In addition to an examination and a discussion of your history, the epileptologist may order further tests. These may include an EEG, which looks at your brainwaves, and an MRI, which provides imaging of your brain’s surface and beyond. The tests can help the epileptologist diagnose epilepsy and identify the source of your seizures.
UPMC’s Epilepsy Monitoring Unit
If your tests are inconclusive, you may spend time at UPMC’s Epilepsy Monitoring Unit (EMU). Located at UPMC Presbyterian, the EMU helps the team definitively diagnose epilepsy and pinpoint where in your brain seizures are coming from.
Stays at the EMU typically last three to seven days. You will stay in a video-recorded private hospital room while connected to an EEG that monitors your brain activity and physical symptoms.
If necessary, your antiseizure medicine may be reduced to make a seizure more likely. Our care team will monitor you at all times and is trained to respond immediately when a seizure occurs.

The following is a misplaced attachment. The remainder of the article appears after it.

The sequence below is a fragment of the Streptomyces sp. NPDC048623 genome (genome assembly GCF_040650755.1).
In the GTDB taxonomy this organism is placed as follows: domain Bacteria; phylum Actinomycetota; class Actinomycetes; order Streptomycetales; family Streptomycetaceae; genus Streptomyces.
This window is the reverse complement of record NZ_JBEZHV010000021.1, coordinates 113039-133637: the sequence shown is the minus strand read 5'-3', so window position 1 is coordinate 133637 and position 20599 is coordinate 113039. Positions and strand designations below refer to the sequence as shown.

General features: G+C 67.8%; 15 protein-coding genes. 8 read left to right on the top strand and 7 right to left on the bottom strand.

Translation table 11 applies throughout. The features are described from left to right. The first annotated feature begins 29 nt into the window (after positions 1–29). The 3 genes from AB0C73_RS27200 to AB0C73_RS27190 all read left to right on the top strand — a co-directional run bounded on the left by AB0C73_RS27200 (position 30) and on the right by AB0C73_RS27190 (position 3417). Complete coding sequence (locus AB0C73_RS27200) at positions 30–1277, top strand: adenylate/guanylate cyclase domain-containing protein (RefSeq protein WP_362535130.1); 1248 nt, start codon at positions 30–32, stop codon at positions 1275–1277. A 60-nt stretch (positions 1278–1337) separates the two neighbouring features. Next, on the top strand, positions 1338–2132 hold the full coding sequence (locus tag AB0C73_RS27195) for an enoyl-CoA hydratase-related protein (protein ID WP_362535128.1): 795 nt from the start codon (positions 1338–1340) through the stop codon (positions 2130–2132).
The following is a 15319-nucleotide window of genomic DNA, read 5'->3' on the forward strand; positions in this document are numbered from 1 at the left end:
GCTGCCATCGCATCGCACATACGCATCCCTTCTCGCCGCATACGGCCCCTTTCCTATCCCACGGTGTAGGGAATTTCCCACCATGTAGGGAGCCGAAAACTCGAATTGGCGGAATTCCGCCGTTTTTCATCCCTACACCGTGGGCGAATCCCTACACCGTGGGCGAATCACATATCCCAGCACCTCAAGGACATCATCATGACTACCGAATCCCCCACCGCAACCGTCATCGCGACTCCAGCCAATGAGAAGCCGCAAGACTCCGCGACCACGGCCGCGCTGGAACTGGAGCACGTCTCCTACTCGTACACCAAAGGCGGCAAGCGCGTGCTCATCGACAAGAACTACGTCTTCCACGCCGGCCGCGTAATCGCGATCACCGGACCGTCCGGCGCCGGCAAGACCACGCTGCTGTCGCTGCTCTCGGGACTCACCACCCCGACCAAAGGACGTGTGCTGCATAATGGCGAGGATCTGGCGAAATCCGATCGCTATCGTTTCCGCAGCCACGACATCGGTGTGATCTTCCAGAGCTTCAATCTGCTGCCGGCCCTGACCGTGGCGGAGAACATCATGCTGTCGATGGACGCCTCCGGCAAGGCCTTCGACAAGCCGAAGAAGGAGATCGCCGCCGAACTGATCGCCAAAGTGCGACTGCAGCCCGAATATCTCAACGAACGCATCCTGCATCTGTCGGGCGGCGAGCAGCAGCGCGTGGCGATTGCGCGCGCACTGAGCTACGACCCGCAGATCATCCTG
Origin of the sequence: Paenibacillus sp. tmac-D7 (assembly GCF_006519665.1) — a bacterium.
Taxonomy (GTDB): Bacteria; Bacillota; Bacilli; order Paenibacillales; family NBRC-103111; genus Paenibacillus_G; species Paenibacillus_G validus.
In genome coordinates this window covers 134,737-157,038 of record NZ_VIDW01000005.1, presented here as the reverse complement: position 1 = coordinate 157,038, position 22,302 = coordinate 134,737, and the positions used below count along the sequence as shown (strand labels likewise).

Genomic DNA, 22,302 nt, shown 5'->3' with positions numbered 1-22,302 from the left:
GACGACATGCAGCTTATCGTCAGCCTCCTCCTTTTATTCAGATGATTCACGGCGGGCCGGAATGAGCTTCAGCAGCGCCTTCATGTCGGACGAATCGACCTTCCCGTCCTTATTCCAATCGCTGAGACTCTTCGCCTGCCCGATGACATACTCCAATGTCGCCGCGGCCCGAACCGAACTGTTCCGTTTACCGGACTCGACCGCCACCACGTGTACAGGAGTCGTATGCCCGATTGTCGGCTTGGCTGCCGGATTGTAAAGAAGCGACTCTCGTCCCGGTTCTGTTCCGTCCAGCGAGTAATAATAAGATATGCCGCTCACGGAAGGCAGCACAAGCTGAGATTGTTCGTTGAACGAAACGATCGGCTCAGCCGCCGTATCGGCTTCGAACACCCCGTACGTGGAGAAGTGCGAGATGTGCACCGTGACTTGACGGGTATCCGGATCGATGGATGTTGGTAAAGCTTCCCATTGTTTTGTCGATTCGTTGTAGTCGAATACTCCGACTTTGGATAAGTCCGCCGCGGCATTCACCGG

“The goal of the EMU is to capture seizures in the safest environment possible,” says Ms. Gilbert. “If seizures are seen on EEG, we can better understand the type of seizure a patient has, which allows for more treatment options.”
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Treatment at UPMC’s Comprehensive Epilepsy Center
Treatment for epilepsy usually begins with medicine.
There are more than 25 different medicines to treat epilepsy. The type of seizure you have, and factors like age, gender, and medicine side effects, will determine the type of medicine your doctor prescribes.